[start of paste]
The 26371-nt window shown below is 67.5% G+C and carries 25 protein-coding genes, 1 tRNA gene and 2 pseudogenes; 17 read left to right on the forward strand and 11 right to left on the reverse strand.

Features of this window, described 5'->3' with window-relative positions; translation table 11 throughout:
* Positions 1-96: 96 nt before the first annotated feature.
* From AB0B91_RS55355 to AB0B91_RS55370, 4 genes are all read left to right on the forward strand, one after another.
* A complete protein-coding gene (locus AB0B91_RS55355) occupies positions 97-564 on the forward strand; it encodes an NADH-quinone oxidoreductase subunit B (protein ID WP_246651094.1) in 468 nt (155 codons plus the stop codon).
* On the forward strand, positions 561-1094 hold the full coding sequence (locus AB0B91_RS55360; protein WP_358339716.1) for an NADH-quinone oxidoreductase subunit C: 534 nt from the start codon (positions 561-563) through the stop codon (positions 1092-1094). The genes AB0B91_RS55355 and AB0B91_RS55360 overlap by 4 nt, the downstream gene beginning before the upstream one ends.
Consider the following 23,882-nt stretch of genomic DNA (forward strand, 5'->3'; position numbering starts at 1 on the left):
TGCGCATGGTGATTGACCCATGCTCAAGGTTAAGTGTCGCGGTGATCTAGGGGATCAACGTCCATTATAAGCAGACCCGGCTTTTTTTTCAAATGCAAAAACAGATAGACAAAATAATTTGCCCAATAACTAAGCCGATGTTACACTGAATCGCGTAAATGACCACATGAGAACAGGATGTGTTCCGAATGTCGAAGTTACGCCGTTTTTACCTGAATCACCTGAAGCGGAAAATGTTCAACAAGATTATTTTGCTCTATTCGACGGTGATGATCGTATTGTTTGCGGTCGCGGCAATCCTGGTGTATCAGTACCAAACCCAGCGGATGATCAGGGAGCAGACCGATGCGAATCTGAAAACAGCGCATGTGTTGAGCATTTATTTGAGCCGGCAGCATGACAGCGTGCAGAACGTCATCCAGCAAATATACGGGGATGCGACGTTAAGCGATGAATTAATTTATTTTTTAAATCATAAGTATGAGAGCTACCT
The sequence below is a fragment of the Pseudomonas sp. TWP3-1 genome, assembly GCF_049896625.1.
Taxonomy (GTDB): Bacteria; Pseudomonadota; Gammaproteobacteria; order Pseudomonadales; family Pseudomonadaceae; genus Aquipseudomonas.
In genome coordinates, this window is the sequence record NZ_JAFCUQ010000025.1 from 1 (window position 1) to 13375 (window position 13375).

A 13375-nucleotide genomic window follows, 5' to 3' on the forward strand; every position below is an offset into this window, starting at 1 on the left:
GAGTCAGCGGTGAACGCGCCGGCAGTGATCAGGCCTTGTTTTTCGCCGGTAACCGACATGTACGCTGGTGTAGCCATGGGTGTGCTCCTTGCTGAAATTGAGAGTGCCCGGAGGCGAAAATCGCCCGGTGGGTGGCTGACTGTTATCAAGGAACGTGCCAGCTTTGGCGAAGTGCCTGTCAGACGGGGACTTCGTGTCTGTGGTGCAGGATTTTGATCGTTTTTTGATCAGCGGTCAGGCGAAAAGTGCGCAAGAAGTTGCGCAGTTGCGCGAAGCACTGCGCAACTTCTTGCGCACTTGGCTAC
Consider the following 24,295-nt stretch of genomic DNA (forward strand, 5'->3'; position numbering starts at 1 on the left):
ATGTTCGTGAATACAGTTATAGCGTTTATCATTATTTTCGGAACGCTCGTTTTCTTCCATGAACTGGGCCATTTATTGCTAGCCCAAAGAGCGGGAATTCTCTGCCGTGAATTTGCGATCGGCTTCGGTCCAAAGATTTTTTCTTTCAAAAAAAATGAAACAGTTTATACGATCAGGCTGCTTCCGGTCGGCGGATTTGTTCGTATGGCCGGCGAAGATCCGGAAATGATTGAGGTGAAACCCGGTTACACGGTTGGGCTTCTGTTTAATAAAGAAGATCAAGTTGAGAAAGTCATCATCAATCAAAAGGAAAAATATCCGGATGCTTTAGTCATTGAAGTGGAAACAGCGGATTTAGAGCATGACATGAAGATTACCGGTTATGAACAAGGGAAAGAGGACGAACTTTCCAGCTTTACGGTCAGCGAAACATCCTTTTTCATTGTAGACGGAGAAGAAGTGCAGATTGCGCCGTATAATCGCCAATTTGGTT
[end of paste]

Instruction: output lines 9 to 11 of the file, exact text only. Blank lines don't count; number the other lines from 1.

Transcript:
The sequence below is a fragment of the Pseudomonas sp. TWP3-1 genome, assembly GCF_049896625.1.
Taxonomy (GTDB): Bacteria; Pseudomonadota; Gammaproteobacteria; order Pseudomonadales; family Pseudomonadaceae; genus Aquipseudomonas.
In genome coordinates, this window is the sequence record NZ_JAFCUQ010000025.1 from 1 (window position 1) to 13375 (window position 13375).